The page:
2. On the MongoDB tab, configure the following properties:
    MongoDB Property Description
    Connection String Connection string for the MongoDB instance. Use the following format:
    mongodb://host1[:port1][,host2[:port2],...[,hostN[:portN]]][/[database][?options]]
    When connecting to a cluster, enter additional node information to ensure a connection.

    If the MongoDB server uses username/password or LDAP authentication, you can include the credentials in the connection string, as described in Credentials.

    Enable Single Mode Select to connect to a single MongoDB server or node. If multiple nodes are defined in the connection string, the origin connects only to the first node.

    Use this option with care. If the origin cannot connect or the connection fails, the pipeline stops.

    Database Name of the MongoDB database.
    Collection Name of the MongoDB collection to use.
    Capped Collection The collection is capped. Clear this option to read an uncapped collection.
    Initial Offset Initial offset to use to begin reading. When using an Object ID field as the offset field, enter a timestamp with the following format: YYYY-MM-DD hh:mm:ss. When using a string field, enter the string to use.

    Default is: 2015-01-01 00:00:00

    Offset Field Type Data type of the offset field. Use Object ID for Object ID fields. Use String for string offset fields.

    Default is Object ID.

    Offset Field Field to use to track reads. Default is the _id field.

    You can use a nested offset field, such as o._id, or any Object ID field or any string field. Results are not guaranteed for anything but the _id field.

    Batch Size (records) Maximum number of records allowed in a batch.
    Max Batch Wait Time Amount of time the origin will wait to fill a batch before sending an empty batch.
    Read Preference Determines how the origin reads data from different members of the MongoDB replica set.
  3. To enter credentials separately from the MongoDB connection string, click the Credentials tab and configure the following properties:
    Credentials Description
    Authentication Type Authentication used by the MongoDB server: Username/Password or LDAP.
    Username MongoDB or LDAP user name.
    Password MongoDB or LDAP password.
    Tip: To secure sensitive information such as usernames and passwords, you can use runtime resources or Hashicorp Vault secrets. For more information, see Using Runtime Resources or Accessing Hashicorp Vault Secrets.
  4. Optionally, click the Advanced tab to configure how the origin connects to MongoDB.
    The defaults for these properties should work in most cases:
    Advanced Property Description
    Connections Per Host Maximum number of connections for each host.

    Default is 100.

    Min Connections Per Host Minimum number of connections for each host.

    Default is 0.

    Connection Timeout Maximum time in milliseconds to wait for a connection.

    Default is 10,000.

    Max Connection Idle Time Maximum time in milliseconds that a pooled connection can remain idle. When a pooled connection exceeds the idle time, the connection is closed. Use 0 to opt out of this property.

    Default is 0.

    Max Connection Lifetime Maximum time in milliseconds that a pooled connection can be active. When a pooled connection exceeds the lifetime, the connection is closed. Use 0 to opt out of this property.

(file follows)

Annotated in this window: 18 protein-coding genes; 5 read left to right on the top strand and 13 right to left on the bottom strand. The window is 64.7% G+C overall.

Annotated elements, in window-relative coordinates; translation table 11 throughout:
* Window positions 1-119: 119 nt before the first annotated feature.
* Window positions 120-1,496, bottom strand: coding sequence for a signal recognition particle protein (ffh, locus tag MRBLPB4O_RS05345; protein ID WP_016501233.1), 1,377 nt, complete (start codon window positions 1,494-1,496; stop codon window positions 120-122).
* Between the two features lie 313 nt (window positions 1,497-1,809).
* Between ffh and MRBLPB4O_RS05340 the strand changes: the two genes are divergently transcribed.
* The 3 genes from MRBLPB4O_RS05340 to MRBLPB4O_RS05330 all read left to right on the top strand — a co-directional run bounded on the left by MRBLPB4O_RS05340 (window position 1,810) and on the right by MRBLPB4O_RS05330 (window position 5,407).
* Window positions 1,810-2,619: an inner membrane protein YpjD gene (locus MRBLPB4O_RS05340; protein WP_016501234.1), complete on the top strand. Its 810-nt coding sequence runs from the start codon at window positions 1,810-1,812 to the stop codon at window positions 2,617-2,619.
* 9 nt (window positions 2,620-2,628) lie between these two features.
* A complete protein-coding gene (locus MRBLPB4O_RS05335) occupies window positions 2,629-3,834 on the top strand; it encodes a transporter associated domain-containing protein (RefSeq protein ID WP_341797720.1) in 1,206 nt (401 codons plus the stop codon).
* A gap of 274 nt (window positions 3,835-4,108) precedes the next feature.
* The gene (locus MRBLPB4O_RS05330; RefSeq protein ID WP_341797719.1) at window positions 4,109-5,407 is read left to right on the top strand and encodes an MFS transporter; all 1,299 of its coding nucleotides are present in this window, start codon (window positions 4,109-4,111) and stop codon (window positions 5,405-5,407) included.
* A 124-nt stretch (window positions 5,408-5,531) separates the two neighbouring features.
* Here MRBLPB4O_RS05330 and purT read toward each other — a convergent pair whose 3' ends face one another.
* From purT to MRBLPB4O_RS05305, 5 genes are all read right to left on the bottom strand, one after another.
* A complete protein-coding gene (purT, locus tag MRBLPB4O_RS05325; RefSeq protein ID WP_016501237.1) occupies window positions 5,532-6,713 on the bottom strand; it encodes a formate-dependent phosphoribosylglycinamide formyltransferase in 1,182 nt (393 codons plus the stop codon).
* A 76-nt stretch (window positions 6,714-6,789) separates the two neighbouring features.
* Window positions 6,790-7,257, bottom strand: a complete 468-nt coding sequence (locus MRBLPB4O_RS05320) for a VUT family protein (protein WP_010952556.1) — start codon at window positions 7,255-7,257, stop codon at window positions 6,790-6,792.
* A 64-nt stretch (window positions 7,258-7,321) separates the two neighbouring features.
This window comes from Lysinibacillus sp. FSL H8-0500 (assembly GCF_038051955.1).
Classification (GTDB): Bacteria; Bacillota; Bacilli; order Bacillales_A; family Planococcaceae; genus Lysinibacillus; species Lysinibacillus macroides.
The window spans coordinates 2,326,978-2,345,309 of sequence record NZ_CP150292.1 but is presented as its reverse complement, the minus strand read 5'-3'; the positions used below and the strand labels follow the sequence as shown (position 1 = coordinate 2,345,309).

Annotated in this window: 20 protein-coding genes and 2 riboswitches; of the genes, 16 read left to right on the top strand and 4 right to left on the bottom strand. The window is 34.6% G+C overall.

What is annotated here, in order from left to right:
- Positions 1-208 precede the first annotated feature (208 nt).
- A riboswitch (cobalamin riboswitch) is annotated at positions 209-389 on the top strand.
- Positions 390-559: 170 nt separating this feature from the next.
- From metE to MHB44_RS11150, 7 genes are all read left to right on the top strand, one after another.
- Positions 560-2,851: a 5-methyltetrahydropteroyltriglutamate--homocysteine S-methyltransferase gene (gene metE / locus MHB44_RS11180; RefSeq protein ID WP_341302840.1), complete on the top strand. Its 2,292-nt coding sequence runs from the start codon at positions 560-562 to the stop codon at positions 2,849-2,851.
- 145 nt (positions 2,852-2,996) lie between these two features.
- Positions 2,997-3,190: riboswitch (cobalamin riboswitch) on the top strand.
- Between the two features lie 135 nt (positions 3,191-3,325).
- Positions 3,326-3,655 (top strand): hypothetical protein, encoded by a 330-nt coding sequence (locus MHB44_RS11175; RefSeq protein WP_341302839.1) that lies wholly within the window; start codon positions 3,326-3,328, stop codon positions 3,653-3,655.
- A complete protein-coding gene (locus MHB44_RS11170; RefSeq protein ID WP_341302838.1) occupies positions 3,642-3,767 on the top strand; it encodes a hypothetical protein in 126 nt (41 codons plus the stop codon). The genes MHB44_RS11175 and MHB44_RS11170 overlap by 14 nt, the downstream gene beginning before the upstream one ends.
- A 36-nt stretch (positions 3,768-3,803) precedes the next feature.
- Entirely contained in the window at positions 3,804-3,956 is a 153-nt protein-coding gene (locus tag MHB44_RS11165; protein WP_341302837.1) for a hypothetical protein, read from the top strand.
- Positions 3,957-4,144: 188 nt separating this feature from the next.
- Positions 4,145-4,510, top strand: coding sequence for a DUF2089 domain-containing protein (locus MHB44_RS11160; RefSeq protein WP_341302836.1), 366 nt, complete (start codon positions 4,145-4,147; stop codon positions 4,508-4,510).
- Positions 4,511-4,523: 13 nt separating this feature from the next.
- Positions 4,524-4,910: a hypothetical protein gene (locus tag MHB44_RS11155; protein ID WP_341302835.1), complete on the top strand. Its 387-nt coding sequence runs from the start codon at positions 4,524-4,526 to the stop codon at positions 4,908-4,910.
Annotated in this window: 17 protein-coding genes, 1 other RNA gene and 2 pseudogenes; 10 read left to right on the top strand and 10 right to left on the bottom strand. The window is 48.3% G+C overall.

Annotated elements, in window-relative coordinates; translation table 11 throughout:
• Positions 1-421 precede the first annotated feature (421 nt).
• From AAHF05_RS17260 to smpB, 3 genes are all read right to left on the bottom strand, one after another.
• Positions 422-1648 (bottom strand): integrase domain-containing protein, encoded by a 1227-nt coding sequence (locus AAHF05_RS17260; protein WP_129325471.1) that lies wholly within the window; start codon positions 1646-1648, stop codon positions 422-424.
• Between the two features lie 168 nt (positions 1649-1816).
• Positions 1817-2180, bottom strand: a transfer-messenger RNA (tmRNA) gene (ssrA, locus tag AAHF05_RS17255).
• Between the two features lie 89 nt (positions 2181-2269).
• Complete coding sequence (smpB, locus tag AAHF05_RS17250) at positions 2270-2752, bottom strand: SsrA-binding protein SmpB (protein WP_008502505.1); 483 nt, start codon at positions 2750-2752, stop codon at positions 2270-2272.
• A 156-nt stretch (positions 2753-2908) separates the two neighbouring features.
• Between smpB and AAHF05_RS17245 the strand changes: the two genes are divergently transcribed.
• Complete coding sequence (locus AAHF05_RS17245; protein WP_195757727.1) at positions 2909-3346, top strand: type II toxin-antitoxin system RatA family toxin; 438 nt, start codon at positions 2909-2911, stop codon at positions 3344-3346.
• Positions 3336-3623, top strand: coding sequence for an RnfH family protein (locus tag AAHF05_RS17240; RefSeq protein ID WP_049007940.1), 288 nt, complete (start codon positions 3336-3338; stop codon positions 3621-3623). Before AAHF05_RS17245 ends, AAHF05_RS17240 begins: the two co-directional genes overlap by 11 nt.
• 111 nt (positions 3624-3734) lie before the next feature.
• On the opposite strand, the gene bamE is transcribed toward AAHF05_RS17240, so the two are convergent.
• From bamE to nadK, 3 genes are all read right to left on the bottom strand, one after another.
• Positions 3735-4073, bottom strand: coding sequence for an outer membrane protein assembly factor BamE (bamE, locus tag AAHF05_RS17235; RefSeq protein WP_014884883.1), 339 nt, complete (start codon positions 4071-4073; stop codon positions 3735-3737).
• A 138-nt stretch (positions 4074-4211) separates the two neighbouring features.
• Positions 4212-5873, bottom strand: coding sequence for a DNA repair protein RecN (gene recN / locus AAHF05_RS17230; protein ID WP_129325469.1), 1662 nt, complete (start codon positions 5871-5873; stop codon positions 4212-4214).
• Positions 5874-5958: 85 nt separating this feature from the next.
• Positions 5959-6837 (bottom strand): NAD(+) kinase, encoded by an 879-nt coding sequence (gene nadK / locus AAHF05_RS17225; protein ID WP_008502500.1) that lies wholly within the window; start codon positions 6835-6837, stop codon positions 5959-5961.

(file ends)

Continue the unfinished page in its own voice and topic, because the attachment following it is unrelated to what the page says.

Default is 0.

    Max Wait Time Maximum time in milliseconds that a thread can wait for a connection to become available. Use 0 to opt out of this property. Use a negative value to wait indefinitely.

    Default is 120,000.

    Server Selection Timeout Maximum time in milliseconds that Data Collector waits for a server selection before throwing an exception. If you use 0, an exception is thrown immediately if no server is available. Use a negative value to wait indefinitely.

    Default is 30,000.

    Threads Allowed to Block for Connection Multiplier Multiplier that determines the maximum number of threads that can wait for a connection to become available from the pool. This number multiplied by the Connections Per Host value determines the maximum number of threads.

    Default is 5.

    Heartbeat Frequency The frequency in milliseconds at which Data Collector attempts to determine the current state of each server in the cluster.

    Default is 10,000.

    Min Heartbeat Frequency Minimum heartbeat frequency in milliseconds. Data Collector waits at least this long before checking the state of each server.

    Default is 500.

    Heartbeat Connection Timeout Maximum time in milliseconds to wait for a connection used for the cluster heartbeat.

    Default is 20,000.

    Heartbeat Socket Timeout Maximum time in milliseconds for a socket timeout for connections used for the cluster heartbeat.

    Default is 20,000.

    Local Threshold Local threshold in milliseconds. Requests are sent to a server whose ping time is less than or equal to the server with the fastest ping time plus the local threshold value.

    Default is 15.

    Required Replica Set Name Required replica set name to use for the cluster.
    Cursor Finalizer Enabled Specifies whether to enable cursor finalizers.
    Socket Keep Alive Specifies whether to enable socket keep alive.
    Socket Timeout Maximum time in milliseconds for the socket timeout. Use 0 to opt out of this property.

    Default is 0.

    SSL Enabled Enables SSL/TLS between Data Collector and MongoDB.

    You also must define the truststore file and password in the SDC_JAVA_OPTS environment variable, as described in Enabling SSL/TLS.

    SSL Invalid Host Name Allowed Specifies whether invalid host names are allowed in SSL/TLS certificates.